Due to the financial and development challenges faced by low-income and middle-income developing countries, especially after the outbreak of the COVID-19 pandemic in 2020, which had a global economic impact, China is facing an increasingly severe problem of overseas debt defaults. According to the GCDF database, a total of 98 debts were rescheduled due to overdue defaults in 2020 and 2021, which was significantly higher than the average single-digit default numbers in the previous 20 years.

The GCDF database estimates that 44% of Chinese overseas loans will face their scheduled final repayment dates in 2023, while this proportion is expected to rise to 52% in 2025 and close to 100% in 2040. This means that the number of debt defaults may continue to increase in the future, triggering difficulties for China to continue to independently bear the funding for overseas investment.

Therefore, in recent years, China has begun to expand the source of funds for the “Belt and Road” Initiative project actively. The data analysis of GCDF shows that compared to bilateral loans formed between China and debtor countries, multilateral loans and syndicated loans (also known as syndicated loans) with multiple institutions participating face significantly lower debt default risks. When more institutions are introduced, stronger comprehensive risk management standards will be formed, which build a relatively effective system of default risk management. When facing debt defaults, each financial institution bears less loss, achieving the goal of risk diversification.



From this point of view, the “Belt and Road” Initiative bond is the most ideal financing channel besides direct bank loans. The “Belt and Road” Initiative bonds include two categories. The first category refers to government or corporate bonds issued by government institutions, financial institutions and enterprises of countries along the “Belt and Road” Initiative in Chinese trading institutions. If such bonds are denominated in RMB, they are called "Panda Bonds". The second category refers to the corporate bonds issued domestically or overseas by Chinese financial institutions and enterprises to raise funds for the “Belt and Road” Initiative project.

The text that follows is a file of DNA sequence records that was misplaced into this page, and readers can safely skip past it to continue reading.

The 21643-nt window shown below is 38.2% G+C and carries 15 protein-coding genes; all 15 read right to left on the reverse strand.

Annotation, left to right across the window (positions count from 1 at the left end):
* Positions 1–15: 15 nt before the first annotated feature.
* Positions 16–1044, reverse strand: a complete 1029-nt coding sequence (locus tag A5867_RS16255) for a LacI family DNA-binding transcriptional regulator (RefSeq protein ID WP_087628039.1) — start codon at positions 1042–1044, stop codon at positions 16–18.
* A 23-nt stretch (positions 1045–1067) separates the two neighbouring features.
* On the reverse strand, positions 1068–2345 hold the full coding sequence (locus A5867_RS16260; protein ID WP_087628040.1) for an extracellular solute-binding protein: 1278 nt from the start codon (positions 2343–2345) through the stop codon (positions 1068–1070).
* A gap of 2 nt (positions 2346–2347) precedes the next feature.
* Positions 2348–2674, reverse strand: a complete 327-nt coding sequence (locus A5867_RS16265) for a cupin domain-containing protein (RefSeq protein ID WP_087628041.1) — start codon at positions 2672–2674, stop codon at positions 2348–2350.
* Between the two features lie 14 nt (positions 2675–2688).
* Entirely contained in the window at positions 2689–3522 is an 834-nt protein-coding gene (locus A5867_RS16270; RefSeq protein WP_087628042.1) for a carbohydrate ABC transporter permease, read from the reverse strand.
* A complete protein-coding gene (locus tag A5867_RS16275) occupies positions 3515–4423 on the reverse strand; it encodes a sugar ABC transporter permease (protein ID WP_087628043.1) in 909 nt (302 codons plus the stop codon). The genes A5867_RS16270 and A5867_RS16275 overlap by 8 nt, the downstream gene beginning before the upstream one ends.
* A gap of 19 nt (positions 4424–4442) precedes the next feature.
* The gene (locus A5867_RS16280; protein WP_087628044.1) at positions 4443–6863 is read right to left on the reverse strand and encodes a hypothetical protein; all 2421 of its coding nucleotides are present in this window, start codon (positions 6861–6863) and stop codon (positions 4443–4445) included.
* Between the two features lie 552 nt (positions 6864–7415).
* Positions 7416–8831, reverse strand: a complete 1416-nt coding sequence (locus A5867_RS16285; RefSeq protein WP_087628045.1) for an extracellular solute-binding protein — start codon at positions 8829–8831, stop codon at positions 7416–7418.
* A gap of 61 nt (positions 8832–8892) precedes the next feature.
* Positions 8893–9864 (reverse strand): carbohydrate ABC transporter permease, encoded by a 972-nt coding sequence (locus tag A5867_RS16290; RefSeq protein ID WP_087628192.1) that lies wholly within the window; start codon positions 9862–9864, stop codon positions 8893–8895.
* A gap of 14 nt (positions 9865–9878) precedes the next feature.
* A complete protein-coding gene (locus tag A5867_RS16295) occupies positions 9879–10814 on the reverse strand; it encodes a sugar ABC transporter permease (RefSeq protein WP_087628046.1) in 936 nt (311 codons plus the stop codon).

China has preliminarily established the bond related system of the “Belt and Road” Initiative. In December 2015, the China Securities Regulatory Commission officially launched the pilot program for panda bonds. In March 2018, Shanghai Stock Exchange and Shenzhen Stock Exchange issued the Notice on the Pilot of the “Belt and Road” Initiative Bond Business respectively. According to the white paper "Jointly Building the “Belt and Road”: A Major Practice of Building a Community with a Shared Future for Humanity" issued by the State Council in October 2023, as at June 2023, 99 Panda Bonds and 46 the “Belt and Road” Initiative Bonds have been issued, reaching a cumulative issuance scale of 152.54 billion yuan and 52.72 billion yuan respectively.

Chart 2.12 By region, the scale and proportion of green projects in China's the “Belt and Road” Initiative project participation quota

Source: Data compiled by Uzabase based on AEI

Summary and Outlook

As 2023 is the first year of post-pandemic, China's participation in the “Belt and Road” Initiative project has rebounded. In the first half of the year, a total of 39.68 billion US dollars was invested and constructed, which is equivalent to 58% of the total scale of 2022. As China's economy continues to recover, it is expected that the scale of the “Belt and Road” Initiative in the second half of the year and 2024 will further expand.

As analyzed above, China's role in the “Belt and Road” Initiative will continue to change. In the future, more and more Chinese enterprises will act as investors to expand their business in the “Belt and Road” Initiative countries. New energy industry and green transformation projects should be the first investment direction. In the first half of 2023, we have seen many Chinese enterprises actively invest in new energy related projects overseas.

In consideration of the sustainability of project funds, financing is one of the key areas of the “Belt and Road” Initiative development in the next decade. On November 24, China released the "Prospects for the Development of the “Belt and Road” Initiative in the Next Decade, proposing to continue to expand new investment and financing channels, to encourage multilateral financing and to support the issuance of the “Belt and Road” Initiative bonds. We suggest that investors can focus on the “Belt and Road” Initiative green bond market. The successful issuance of the “Belt and Road” Initiative green bonds by Bank of China and Industrial and Commercial Bank of China may indicate important opportunities for development in this market.